When news broke yesterday that Israel had launched airstrikes in Gaza, news channels, such as SkyNews and the BBC placed the story at the top of their headlines. The strikes were, of course, in response to a barrage of mortars being fired by terrorist groups in Gaza into Israel.

But when the rocket attacks by Hamas and Islamic Jihad escalated with dozens of rockets being fired throughout the day and into the night, the story seemed to fade into the background, seemingly because it became apparent that Israel was the victim.

Other reports were quick to indicate that the attacks resulted in no injuries. As a matter of fact, three soldiers and one civilian were wounded by shrapnel. But the untold story is the tens of thousands, including thousands of children, living near the Israeli border were forced into hiding in the middle of the night in fear of being struck by Hamas rockets.

At least 10 people in Gaza periphery communities required medical treatment for trauma and emotional shock by early evening on Tuesday, according to the United Hatzolah Psychotrauma and Crisis Response Unit.

In total, more than 100 rockets and mortars were fired into Israel – more in 24 hours than during the past three years.

As Israelis were just waking up and taking their children to school on Tuesday, they found themselves under attack by an initial barrage of more than 30 mortars fired into southern Israel from Gaza. Families had 15-30 seconds to get under cover after hearing the piercing Red Alert sirens warn of an incoming projectile.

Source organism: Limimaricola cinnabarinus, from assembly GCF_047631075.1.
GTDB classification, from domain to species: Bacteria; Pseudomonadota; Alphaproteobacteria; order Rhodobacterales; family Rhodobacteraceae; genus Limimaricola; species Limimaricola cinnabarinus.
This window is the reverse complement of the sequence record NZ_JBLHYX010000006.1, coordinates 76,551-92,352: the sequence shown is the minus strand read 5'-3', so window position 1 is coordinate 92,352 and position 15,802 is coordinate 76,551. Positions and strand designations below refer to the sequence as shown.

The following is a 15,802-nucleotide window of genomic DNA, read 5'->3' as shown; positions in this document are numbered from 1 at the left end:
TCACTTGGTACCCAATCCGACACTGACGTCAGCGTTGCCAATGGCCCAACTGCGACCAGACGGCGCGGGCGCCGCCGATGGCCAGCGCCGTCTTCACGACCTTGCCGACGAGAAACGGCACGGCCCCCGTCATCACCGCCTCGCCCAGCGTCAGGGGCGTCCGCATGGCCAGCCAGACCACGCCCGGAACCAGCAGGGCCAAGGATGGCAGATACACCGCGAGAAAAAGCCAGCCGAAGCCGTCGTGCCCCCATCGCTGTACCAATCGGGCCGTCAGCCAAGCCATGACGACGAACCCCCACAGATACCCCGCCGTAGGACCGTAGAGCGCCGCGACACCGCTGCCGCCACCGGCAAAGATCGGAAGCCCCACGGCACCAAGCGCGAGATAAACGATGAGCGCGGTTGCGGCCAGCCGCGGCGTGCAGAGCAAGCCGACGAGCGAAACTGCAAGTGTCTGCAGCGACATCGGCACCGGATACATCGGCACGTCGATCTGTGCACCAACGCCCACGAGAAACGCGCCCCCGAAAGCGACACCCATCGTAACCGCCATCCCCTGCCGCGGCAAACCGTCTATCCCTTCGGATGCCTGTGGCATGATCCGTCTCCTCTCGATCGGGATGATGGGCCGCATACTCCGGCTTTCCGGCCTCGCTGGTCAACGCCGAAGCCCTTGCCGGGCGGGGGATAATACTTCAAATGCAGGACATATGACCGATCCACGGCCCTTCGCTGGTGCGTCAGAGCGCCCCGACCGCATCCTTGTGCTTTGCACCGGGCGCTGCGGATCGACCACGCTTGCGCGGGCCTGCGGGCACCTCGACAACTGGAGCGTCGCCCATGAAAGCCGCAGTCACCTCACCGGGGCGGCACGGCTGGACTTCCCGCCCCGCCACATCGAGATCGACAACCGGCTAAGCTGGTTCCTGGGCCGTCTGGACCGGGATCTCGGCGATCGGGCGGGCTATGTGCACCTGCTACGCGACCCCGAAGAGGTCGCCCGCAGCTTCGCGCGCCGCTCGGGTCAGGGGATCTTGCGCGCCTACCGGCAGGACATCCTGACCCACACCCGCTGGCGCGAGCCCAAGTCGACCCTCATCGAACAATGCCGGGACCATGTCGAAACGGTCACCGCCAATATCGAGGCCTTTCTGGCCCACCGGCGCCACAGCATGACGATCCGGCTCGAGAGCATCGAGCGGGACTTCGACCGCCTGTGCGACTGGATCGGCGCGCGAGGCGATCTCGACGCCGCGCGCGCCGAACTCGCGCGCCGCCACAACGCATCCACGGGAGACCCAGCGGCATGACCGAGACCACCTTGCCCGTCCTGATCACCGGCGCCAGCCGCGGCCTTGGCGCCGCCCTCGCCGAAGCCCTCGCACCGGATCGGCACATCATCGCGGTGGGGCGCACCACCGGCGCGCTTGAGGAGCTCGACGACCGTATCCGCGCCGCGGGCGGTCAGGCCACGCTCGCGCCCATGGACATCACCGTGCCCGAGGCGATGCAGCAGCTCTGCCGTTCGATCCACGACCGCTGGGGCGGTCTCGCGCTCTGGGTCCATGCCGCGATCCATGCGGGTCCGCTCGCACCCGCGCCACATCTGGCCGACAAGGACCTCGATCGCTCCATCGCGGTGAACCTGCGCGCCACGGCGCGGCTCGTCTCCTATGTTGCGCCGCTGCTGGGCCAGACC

Several homes and vehicles were hit by mortars as mothers tried to pull their screaming, confused babies into the closest safe room and shield the children with their bodies. Minutes before crowds of Jewish children were scheduled to arrive, an Israeli kindergarten near the Gaza border was hit with pieces of shrapnel large enough to tear chunks of concrete out of the school’s walls and entrance doorway.

For some of the youngest Israeli children under four years old, the last 24 hours of constant Red Alert sirens and explosions nearby were the most traumatizing day of their lives. They are too young to remember the last time Israelis were besieged by such massive sustained rocket fire from Gaza, during the summer of 2014. For their parents, Tuesday brought back a familiar sense of terror as they spent the entire day within steps of the closest bomb shelter or huddled inside while the firestorm continued late into the night.

The Iranian-backed terrorist groups Hamas and Palestinian Islamic Jihad issued a joint statement claiming “credit” for the attack on Israel, and continued to escalate by launching more sophisticated and dangerous rockets into Israel throughout the night.